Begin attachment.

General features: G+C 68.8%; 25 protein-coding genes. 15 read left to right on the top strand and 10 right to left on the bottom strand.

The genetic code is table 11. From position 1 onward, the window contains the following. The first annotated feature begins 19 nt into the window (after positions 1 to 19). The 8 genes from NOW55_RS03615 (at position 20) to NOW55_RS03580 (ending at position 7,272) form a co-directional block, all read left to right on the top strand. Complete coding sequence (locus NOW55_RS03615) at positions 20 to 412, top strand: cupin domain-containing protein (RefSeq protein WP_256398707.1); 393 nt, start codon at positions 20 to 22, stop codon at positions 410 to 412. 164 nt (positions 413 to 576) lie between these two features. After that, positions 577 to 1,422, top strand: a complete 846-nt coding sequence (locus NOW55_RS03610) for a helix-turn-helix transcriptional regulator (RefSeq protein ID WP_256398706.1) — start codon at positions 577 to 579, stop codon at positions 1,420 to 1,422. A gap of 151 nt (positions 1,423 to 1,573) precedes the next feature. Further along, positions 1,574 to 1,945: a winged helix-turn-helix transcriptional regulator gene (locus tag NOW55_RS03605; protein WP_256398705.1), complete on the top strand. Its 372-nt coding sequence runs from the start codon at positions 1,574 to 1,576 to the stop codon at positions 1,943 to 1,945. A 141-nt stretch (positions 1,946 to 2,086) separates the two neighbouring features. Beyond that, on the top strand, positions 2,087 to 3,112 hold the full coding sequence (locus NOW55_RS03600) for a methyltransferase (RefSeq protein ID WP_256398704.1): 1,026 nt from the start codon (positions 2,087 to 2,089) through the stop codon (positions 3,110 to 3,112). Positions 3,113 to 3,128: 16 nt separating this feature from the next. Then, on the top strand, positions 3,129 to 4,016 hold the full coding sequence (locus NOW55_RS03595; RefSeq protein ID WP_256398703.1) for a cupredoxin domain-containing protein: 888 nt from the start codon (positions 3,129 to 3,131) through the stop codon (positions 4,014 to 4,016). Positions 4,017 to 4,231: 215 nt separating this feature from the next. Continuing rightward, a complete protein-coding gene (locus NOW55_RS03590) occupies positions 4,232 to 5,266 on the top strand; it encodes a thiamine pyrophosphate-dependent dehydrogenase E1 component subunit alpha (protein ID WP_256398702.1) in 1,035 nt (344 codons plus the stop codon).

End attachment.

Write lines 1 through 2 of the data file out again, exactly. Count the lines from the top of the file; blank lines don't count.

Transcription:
General features: G+C 68.8%; 25 protein-coding genes. 15 read left to right on the top strand and 10 right to left on the bottom strand.

The genetic code is table 11. From position 1 onward, the window contains the following. The first annotated feature begins 19 nt into the window (after positions 1 to 19). The 8 genes from NOW55_RS03615 (at position 20) to NOW55_RS03580 (ending at position 7,272) form a co-directional block, all read left to right on the top strand. Complete coding sequence (locus NOW55_RS03615) at positions 20 to 412, top strand: cupin domain-containing protein (RefSeq protein WP_256398707.1); 393 nt, start codon at positions 20 to 22, stop codon at positions 410 to 412. 164 nt (positions 413 to 576) lie between these two features. After that, positions 577 to 1,422, top strand: a complete 846-nt coding sequence (locus NOW55_RS03610) for a helix-turn-helix transcriptional regulator (RefSeq protein ID WP_256398706.1) — start codon at positions 577 to 579, stop codon at positions 1,420 to 1,422. A gap of 151 nt (positions 1,423 to 1,573) precedes the next feature. Further along, positions 1,574 to 1,945: a winged helix-turn-helix transcriptional regulator gene (locus tag NOW55_RS03605; protein WP_256398705.1), complete on the top strand. Its 372-nt coding sequence runs from the start codon at positions 1,574 to 1,576 to the stop codon at positions 1,943 to 1,945. A 141-nt stretch (positions 1,946 to 2,086) separates the two neighbouring features. Beyond that, on the top strand, positions 2,087 to 3,112 hold the full coding sequence (locus NOW55_RS03600) for a methyltransferase (RefSeq protein ID WP_256398704.1): 1,026 nt from the start codon (positions 2,087 to 2,089) through the stop codon (positions 3,110 to 3,112). Positions 3,113 to 3,128: 16 nt separating this feature from the next. Then, on the top strand, positions 3,129 to 4,016 hold the full coding sequence (locus NOW55_RS03595; RefSeq protein ID WP_256398703.1) for a cupredoxin domain-containing protein: 888 nt from the start codon (positions 3,129 to 3,131) through the stop codon (positions 4,014 to 4,016). Positions 4,017 to 4,231: 215 nt separating this feature from the next. Continuing rightward, a complete protein-coding gene (locus NOW55_RS03590) occupies positions 4,232 to 5,266 on the top strand; it encodes a thiamine pyrophosphate-dependent dehydrogenase E1 component subunit alpha (protein ID WP_256398702.1) in 1,035 nt (344 codons plus the stop codon).